Making your debut into the art world is a nerve-wracking event. On one hand, you are likely excited to be showing off your work and looking forward to all the opportunities it could bring. At the same time, you may be feeling anxious and worrying about how your art will be received.
The truth is, if you do not put yourself out there, you’ll never know how people feel about your work. Therefore, the best you can do is make your first exhibition a marvel that art connoisseurs in your locale will write about. How do you pull that off, you ask? Well, read on.
Finding the Right Gallery
Choosing the right art gallery is a make-or-break decision for your exhibition. Some venues are held in higher esteem than others and have higher odds of attracting influential art enthusiasts and critiques. In contrast, galleries with less visibility may yield you a more low-key turnout.
Try and market your art as best as you can to a gallery that you feel would resonate with your target audience. However, ensure that any agreement you come to with the gallery does not take unfair advantage of your art. Insist on getting a formal agreement in writing so that it is contractually binding. You should also read the fine print on the contract to avoid exploitative clauses and loopholes.
If the art scene in your town is not particularly vibrant, do not be afraid to spread your wings. Make inquiries in nearby cities to find a gallery that would be willing to host your exhibition. Sometimes, expanding your circle is the only way to catch a break.
An art debut is like launching a Box Office movie; people need to know the release date so that they can show up and see it. Prominent galleries usually have publicists on their payroll to handle such matters. However, if your gallery does not have one, you can curate a guest list to send invites out to.
Think of your guest list as a stack of dominos. First, aim for art writers, bloggers, and critics as they are likely to mention your art in their writing or social circles. This will give you more publicity and could open some doors for you. In addition, ask your host gallery to send invites to their art collectors and their buyers. This group of guests would likely buy a few of your pieces for a nice chunk of change which is equally important.
For your own comfort, remember to invite those near and dear to you. Seeing a familiar face in the crowd can be the one thing that gets you through the exhibition. More so, if you get nervous in rooms full of people judging your work.
Upscale galleries often have an established system on how they handle events. They likely have a caterer, a host, as well as staff to handle sale procedures and other details. This would make your work easier as most of the intricate details are handled.
On the flip side, some galleries may not have it all figured out. You would have to work together with them to figure out how to set up for the event and how everything will run. This is not necessarily a terrible thing. It gives you control to set the ambiance to represent your brand. Consider setup tips such as:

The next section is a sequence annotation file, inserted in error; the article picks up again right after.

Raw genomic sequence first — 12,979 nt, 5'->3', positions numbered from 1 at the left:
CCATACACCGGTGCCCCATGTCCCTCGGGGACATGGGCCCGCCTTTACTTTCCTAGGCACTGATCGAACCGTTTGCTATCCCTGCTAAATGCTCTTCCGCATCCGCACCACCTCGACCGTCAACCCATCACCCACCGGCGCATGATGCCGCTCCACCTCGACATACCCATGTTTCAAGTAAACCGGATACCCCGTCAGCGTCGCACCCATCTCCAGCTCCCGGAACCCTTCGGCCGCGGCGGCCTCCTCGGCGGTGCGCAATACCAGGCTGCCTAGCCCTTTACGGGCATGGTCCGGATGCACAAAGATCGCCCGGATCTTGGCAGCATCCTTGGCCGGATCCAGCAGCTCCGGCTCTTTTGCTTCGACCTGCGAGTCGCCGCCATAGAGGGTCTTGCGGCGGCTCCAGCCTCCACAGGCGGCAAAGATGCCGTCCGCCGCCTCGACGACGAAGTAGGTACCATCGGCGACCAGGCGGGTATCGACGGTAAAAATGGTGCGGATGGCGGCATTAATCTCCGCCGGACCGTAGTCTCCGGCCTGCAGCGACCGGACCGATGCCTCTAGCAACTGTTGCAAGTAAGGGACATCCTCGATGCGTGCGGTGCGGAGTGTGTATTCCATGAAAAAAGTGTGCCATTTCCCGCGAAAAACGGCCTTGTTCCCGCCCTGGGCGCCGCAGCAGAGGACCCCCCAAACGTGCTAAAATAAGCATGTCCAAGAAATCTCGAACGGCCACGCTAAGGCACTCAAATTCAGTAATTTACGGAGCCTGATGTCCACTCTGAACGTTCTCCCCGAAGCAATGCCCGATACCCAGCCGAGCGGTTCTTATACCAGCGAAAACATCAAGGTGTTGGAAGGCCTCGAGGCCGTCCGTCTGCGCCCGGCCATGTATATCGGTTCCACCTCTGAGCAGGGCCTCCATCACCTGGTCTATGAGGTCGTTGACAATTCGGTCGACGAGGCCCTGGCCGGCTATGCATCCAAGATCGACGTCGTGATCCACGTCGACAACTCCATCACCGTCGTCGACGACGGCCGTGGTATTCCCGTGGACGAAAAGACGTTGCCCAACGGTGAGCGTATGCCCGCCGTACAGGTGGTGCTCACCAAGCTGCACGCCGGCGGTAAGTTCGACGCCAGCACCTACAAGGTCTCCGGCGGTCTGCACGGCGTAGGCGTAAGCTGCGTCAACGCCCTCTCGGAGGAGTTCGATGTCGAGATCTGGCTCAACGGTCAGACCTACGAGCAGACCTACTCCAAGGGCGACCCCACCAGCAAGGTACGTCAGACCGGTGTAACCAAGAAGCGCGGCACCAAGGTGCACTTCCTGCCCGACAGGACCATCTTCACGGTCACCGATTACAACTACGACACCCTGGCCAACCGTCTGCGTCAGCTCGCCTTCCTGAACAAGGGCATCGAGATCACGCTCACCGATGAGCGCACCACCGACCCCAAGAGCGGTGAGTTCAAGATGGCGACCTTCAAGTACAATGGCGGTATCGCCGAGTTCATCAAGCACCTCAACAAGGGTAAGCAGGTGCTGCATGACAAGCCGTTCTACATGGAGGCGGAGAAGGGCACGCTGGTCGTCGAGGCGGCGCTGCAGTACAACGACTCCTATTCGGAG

- Areas near art displays should not be obstructed.
- All art should be easily accessible and not hidden by walls or plants or light fixtures.
- Distracting installations or decor can be removed temporarily to allow the art to stand out.
Lighting is a fundamental aspect of exhibiting art. The wrong light can cause your work to appear shabby or it can make it impossible for guests to clearly see the details of various pieces. For this reason, it would be best if you supervise the installation of your pieces hours before the event. This will give you a chance to make any lighting adjustments if necessary.
Avoid lighting that casts glares as it would make it impossible to see the artwork. Warm light is also more flattering than cold white light. If the lighting in the gallery does not match up to such standards, consider using LED strips for the event. They can quickly be installed and removed thereafter. You could also go for CCT or dimmable LEDs that give you more control over brightness and the color of the light. For a more refined look that conceals the strip, you can mount them on LED extrusion profiles which can be found at Elstar.
The artist often attracts just as much interest as the art. There will be loads of people coming up to you with questions, compliments, and even criticism. It helps to prepare for all this by looking presentable and working on your responses beforehand.
This way, when guests walk up to you, you will feel confident and handle all interactions with charm and ease. Make an effort to have some business cards with you as well, they may come in handy when networking.
Human beings are fascinated by art and fortunately, everyone seems to have unique preferences for it. The chances are that no matter how nervous you are, there will be people who appreciate your work. So, take the big leap and share your art, the world might just give you a soft landing.